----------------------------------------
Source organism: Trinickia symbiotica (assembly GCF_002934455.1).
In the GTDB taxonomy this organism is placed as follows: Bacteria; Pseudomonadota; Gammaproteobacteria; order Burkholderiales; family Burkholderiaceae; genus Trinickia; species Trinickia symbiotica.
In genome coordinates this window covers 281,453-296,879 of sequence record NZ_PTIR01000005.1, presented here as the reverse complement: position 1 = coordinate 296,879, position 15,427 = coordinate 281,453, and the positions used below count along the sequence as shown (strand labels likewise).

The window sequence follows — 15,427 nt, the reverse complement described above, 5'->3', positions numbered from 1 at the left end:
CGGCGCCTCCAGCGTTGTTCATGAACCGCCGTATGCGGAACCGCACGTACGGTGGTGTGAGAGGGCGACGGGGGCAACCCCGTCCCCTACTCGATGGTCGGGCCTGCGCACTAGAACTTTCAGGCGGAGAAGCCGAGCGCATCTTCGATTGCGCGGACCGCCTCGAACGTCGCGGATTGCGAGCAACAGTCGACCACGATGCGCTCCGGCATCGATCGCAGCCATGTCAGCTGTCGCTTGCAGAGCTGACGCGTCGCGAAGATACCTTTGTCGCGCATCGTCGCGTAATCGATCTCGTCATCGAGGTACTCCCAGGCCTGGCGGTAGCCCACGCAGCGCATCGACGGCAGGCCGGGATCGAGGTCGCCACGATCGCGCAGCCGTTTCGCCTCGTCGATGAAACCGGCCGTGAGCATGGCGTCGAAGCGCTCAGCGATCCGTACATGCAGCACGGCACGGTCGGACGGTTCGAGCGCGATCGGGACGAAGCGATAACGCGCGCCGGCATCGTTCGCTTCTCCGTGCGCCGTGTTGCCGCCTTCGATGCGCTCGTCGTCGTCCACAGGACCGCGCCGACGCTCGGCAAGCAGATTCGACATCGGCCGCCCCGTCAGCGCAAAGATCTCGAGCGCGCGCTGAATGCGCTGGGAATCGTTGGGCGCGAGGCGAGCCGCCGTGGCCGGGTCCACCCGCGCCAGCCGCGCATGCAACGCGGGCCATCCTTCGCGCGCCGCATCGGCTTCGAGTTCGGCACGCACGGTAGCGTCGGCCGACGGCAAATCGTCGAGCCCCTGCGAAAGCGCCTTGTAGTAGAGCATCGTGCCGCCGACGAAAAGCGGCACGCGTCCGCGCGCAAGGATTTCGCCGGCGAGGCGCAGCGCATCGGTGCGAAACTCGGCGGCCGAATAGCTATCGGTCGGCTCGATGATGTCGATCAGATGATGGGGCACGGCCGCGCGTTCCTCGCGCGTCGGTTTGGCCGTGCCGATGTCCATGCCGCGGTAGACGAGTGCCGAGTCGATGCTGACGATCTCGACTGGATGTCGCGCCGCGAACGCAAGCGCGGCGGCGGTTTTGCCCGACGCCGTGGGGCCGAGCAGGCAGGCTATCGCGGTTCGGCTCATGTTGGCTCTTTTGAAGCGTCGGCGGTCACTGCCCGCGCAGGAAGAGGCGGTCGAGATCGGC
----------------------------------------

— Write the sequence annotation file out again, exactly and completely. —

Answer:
Source organism: Trinickia symbiotica (assembly GCF_002934455.1).
In the GTDB taxonomy this organism is placed as follows: Bacteria; Pseudomonadota; Gammaproteobacteria; order Burkholderiales; family Burkholderiaceae; genus Trinickia; species Trinickia symbiotica.
In genome coordinates this window covers 281,453-296,879 of sequence record NZ_PTIR01000005.1, presented here as the reverse complement: position 1 = coordinate 296,879, position 15,427 = coordinate 281,453, and the positions used below count along the sequence as shown (strand labels likewise).

The window sequence follows — 15,427 nt, the reverse complement described above, 5'->3', positions numbered from 1 at the left end:
CGGCGCCTCCAGCGTTGTTCATGAACCGCCGTATGCGGAACCGCACGTACGGTGGTGTGAGAGGGCGACGGGGGCAACCCCGTCCCCTACTCGATGGTCGGGCCTGCGCACTAGAACTTTCAGGCGGAGAAGCCGAGCGCATCTTCGATTGCGCGGACCGCCTCGAACGTCGCGGATTGCGAGCAACAGTCGACCACGATGCGCTCCGGCATCGATCGCAGCCATGTCAGCTGTCGCTTGCAGAGCTGACGCGTCGCGAAGATACCTTTGTCGCGCATCGTCGCGTAATCGATCTCGTCATCGAGGTACTCCCAGGCCTGGCGGTAGCCCACGCAGCGCATCGACGGCAGGCCGGGATCGAGGTCGCCACGATCGCGCAGCCGTTTCGCCTCGTCGATGAAACCGGCCGTGAGCATGGCGTCGAAGCGCTCAGCGATCCGTACATGCAGCACGGCACGGTCGGACGGTTCGAGCGCGATCGGGACGAAGCGATAACGCGCGCCGGCATCGTTCGCTTCTCCGTGCGCCGTGTTGCCGCCTTCGATGCGCTCGTCGTCGTCCACAGGACCGCGCCGACGCTCGGCAAGCAGATTCGACATCGGCCGCCCCGTCAGCGCAAAGATCTCGAGCGCGCGCTGAATGCGCTGGGAATCGTTGGGCGCGAGGCGAGCCGCCGTGGCCGGGTCCACCCGCGCCAGCCGCGCATGCAACGCGGGCCATCCTTCGCGCGCCGCATCGGCTTCGAGTTCGGCACGCACGGTAGCGTCGGCCGACGGCAAATCGTCGAGCCCCTGCGAAAGCGCCTTGTAGTAGAGCATCGTGCCGCCGACGAAAAGCGGCACGCGTCCGCGCGCAAGGATTTCGCCGGCGAGGCGCAGCGCATCGGTGCGAAACTCGGCGGCCGAATAGCTATCGGTCGGCTCGATGATGTCGATCAGATGATGGGGCACGGCCGCGCGTTCCTCGCGCGTCGGTTTGGCCGTGCCGATGTCCATGCCGCGGTAGACGAGTGCCGAGTCGATGCTGACGATCTCGACTGGATGTCGCGCCGCGAACGCAAGCGCGGCGGCGGTTTTGCCCGACGCCGTGGGGCCGAGCAGGCAGGCTATCGCGGTTCGGCTCATGTTGGCTCTTTTGAAGCGTCGGCGGTCACTGCCCGCGCAGGAAGAGGCGGTCGAGATCGGC